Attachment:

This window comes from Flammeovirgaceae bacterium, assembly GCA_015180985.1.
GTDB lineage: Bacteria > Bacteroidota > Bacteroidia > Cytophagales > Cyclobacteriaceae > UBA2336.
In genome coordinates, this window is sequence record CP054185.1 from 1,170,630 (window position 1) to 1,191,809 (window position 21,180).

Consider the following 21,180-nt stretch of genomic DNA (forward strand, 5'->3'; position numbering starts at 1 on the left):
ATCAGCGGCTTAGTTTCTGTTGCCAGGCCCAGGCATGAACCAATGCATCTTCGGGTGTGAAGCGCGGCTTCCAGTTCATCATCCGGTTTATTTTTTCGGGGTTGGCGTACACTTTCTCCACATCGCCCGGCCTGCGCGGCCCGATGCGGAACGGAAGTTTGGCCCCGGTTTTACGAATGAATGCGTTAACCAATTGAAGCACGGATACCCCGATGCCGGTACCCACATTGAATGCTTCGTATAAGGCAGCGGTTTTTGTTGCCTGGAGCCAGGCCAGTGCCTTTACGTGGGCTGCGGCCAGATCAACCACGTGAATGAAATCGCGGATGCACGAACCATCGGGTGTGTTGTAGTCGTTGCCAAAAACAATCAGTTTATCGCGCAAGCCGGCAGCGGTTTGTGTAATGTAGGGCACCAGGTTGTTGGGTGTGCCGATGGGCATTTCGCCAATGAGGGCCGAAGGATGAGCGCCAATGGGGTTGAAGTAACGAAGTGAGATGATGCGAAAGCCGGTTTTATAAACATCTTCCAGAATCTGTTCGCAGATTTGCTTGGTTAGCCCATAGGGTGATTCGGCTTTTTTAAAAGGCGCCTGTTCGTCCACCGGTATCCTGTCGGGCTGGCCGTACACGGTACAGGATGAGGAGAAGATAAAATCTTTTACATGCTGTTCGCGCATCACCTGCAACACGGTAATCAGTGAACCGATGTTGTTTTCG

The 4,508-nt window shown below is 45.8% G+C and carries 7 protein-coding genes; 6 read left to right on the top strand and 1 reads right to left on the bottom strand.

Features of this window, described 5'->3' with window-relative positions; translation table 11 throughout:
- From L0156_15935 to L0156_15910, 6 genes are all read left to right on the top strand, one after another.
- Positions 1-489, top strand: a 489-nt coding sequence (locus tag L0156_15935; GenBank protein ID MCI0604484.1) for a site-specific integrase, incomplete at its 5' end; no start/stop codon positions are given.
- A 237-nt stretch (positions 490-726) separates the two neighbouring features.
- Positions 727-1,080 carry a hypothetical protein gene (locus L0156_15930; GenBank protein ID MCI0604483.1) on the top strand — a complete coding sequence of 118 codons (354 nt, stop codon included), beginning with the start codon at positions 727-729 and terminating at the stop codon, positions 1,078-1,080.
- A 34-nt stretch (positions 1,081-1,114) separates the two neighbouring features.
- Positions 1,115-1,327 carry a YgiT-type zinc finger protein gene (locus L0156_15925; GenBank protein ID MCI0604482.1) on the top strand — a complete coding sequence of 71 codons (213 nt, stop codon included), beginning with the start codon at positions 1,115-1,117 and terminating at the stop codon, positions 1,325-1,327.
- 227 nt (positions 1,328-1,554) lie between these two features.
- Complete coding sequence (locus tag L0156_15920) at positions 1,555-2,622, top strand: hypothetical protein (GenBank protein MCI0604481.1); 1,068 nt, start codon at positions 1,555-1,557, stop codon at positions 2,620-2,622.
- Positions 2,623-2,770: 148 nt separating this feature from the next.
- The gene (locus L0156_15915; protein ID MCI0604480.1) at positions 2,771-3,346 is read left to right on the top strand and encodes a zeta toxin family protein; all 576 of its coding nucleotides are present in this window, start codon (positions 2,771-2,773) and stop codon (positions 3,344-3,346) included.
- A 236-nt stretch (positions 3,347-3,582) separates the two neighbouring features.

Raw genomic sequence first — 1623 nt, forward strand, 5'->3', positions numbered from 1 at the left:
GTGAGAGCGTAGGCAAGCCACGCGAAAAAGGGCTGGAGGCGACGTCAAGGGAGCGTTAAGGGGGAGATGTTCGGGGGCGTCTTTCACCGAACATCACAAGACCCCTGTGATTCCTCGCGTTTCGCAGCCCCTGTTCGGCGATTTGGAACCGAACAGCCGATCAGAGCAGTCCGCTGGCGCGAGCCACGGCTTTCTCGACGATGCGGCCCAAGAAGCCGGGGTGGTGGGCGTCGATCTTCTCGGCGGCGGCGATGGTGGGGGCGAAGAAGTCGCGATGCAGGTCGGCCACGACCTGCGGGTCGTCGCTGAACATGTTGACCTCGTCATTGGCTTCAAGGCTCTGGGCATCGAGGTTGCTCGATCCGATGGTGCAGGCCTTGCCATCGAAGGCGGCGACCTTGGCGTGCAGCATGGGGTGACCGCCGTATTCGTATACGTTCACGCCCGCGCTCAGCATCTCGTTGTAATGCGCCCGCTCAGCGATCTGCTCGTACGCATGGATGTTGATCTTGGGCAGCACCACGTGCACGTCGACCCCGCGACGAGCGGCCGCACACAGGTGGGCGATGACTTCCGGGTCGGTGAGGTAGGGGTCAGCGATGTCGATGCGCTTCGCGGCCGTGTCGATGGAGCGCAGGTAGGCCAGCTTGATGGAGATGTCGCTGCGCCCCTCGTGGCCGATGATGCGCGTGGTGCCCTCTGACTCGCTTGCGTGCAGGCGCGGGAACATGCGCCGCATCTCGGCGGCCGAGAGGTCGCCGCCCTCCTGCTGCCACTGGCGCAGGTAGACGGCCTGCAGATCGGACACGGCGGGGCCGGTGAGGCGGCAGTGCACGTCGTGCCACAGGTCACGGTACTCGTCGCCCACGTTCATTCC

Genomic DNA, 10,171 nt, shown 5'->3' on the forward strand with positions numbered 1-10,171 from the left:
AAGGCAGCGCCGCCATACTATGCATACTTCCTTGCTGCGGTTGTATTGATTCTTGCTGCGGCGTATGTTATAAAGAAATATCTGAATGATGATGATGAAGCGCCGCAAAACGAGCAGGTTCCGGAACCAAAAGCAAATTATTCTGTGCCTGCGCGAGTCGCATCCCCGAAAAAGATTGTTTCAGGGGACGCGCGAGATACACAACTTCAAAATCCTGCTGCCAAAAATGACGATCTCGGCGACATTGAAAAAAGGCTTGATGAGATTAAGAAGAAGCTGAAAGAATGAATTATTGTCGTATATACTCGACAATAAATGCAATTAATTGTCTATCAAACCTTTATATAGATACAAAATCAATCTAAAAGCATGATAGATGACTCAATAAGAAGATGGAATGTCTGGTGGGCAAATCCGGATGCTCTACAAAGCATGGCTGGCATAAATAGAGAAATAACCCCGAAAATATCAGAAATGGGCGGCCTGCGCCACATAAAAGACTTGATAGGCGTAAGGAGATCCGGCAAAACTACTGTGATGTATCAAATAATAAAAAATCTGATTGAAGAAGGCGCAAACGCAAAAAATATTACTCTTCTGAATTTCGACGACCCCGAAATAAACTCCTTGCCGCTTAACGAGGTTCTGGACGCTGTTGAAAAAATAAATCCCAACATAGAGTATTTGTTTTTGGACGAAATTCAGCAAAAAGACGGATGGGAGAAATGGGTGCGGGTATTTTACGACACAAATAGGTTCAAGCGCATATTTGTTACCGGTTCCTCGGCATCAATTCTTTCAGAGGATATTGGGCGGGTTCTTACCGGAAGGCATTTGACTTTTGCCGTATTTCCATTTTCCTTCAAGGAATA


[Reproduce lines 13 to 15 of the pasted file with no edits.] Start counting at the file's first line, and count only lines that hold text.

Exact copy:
- Positions 1,115-1,327 carry a YgiT-type zinc finger protein gene (locus L0156_15925; GenBank protein ID MCI0604482.1) on the top strand — a complete coding sequence of 71 codons (213 nt, stop codon included), beginning with the start codon at positions 1,115-1,117 and terminating at the stop codon, positions 1,325-1,327.
- 227 nt (positions 1,328-1,554) lie between these two features.
- Complete coding sequence (locus tag L0156_15920) at positions 1,555-2,622, top strand: hypothetical protein (GenBank protein MCI0604481.1); 1,068 nt, start codon at positions 1,555-1,557, stop codon at positions 2,620-2,622.